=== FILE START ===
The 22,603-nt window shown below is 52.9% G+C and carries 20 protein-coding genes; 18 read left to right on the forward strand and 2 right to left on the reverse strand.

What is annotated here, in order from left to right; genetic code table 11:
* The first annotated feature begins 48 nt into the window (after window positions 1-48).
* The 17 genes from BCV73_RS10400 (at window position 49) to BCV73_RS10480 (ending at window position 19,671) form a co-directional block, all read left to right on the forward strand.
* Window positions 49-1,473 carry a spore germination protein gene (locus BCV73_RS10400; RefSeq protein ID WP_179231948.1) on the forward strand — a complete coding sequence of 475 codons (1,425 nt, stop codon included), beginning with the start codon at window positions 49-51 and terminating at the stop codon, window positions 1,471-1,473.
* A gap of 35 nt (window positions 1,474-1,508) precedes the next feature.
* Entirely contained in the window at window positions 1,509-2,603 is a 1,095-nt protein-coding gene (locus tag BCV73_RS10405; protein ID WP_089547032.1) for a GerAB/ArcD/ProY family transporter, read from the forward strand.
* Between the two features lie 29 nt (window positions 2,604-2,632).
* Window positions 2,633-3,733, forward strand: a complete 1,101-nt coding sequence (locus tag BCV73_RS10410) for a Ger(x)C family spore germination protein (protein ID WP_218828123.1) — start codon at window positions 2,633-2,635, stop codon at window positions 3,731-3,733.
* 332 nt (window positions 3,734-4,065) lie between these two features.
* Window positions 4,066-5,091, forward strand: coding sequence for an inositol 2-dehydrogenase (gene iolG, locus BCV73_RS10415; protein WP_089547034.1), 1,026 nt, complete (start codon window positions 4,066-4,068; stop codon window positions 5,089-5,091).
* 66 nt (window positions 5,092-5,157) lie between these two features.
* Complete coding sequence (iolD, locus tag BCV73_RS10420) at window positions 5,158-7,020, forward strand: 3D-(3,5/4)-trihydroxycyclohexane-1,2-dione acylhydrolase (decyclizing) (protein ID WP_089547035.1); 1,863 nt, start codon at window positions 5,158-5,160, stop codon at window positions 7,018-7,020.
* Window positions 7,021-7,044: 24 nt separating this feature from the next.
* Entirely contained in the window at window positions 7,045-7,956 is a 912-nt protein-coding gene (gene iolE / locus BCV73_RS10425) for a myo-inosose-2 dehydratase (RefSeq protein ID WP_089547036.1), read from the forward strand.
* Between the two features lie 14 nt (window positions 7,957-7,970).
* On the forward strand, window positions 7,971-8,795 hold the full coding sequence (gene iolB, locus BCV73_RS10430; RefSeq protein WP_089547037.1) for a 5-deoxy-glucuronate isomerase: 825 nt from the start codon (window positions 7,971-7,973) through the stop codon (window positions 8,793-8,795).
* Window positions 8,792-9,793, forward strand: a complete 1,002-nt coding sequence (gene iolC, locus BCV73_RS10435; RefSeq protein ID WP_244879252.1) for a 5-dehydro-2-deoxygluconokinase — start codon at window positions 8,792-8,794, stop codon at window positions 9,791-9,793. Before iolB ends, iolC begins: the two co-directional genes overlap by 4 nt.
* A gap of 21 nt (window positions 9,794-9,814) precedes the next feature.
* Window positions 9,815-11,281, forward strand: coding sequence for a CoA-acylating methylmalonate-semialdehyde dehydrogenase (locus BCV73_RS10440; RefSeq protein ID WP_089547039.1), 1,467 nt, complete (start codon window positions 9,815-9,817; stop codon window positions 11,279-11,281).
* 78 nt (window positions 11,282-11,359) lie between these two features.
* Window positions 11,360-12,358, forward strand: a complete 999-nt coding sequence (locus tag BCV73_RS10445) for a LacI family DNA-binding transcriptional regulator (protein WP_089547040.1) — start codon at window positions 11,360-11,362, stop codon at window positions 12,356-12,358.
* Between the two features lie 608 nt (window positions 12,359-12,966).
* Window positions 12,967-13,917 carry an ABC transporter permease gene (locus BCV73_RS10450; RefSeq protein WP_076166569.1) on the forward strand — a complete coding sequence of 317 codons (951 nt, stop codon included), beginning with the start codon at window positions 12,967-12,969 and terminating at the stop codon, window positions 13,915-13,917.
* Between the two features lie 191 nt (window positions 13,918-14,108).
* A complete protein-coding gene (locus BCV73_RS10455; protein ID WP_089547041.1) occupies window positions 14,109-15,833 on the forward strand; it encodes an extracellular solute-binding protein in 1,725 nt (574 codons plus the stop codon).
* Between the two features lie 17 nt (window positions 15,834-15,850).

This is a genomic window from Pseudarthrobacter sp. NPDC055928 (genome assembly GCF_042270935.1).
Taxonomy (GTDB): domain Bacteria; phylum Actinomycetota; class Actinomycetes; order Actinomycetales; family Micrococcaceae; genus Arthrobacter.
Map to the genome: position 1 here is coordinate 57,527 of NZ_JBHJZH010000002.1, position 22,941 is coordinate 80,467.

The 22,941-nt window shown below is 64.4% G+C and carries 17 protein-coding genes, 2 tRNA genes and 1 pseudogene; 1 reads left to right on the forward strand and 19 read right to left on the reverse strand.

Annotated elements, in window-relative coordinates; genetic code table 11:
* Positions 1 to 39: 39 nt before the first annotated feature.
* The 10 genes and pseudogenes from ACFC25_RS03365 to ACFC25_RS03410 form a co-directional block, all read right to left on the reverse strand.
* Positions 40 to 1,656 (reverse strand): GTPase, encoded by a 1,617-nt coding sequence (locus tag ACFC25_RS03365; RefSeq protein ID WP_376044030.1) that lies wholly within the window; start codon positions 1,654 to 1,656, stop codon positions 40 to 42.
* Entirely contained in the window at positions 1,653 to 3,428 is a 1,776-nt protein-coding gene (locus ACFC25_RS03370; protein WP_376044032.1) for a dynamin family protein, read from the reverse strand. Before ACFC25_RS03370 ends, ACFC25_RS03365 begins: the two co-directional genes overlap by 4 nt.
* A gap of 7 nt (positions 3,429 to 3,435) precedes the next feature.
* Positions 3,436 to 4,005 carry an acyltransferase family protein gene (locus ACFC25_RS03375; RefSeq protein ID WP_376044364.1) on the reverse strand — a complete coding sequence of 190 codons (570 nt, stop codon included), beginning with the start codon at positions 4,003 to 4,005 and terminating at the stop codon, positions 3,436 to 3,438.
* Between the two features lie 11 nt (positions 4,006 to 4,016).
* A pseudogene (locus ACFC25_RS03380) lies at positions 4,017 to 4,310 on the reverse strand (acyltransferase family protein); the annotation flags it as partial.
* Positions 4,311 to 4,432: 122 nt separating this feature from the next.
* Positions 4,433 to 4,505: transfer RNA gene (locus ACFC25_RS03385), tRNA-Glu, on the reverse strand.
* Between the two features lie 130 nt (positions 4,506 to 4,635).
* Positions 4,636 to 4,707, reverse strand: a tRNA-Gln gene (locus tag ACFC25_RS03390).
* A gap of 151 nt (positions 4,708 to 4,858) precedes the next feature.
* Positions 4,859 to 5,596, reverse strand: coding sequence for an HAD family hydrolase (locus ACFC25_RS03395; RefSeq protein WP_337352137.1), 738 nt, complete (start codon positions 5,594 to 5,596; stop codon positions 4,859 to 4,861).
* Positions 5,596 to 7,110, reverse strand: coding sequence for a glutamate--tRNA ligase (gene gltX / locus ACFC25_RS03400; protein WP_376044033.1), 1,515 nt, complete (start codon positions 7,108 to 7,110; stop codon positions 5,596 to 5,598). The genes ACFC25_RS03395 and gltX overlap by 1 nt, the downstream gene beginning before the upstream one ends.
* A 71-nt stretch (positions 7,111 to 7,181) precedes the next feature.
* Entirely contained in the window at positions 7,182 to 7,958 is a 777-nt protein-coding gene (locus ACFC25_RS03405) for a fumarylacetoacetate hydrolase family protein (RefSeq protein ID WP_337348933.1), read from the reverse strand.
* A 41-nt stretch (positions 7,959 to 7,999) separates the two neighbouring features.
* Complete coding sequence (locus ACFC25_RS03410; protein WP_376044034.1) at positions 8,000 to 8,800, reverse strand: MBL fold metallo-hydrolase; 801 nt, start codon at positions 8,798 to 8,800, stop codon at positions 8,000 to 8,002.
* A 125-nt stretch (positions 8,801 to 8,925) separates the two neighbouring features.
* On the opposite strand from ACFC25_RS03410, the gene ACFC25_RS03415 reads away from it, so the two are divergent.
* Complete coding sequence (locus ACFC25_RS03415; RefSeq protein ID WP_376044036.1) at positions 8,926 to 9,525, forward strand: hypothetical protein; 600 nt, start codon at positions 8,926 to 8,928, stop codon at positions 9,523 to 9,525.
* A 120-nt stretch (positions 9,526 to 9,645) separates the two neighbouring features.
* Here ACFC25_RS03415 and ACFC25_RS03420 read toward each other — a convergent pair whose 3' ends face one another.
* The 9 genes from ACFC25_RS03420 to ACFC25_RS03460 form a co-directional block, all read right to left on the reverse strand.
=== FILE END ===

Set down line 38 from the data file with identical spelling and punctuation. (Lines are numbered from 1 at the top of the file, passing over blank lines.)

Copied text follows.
* Positions 3,436 to 4,005 carry an acyltransferase family protein gene (locus ACFC25_RS03375; RefSeq protein ID WP_376044364.1) on the reverse strand — a complete coding sequence of 190 codons (570 nt, stop codon included), beginning with the start codon at positions 4,003 to 4,005 and terminating at the stop codon, positions 3,436 to 3,438.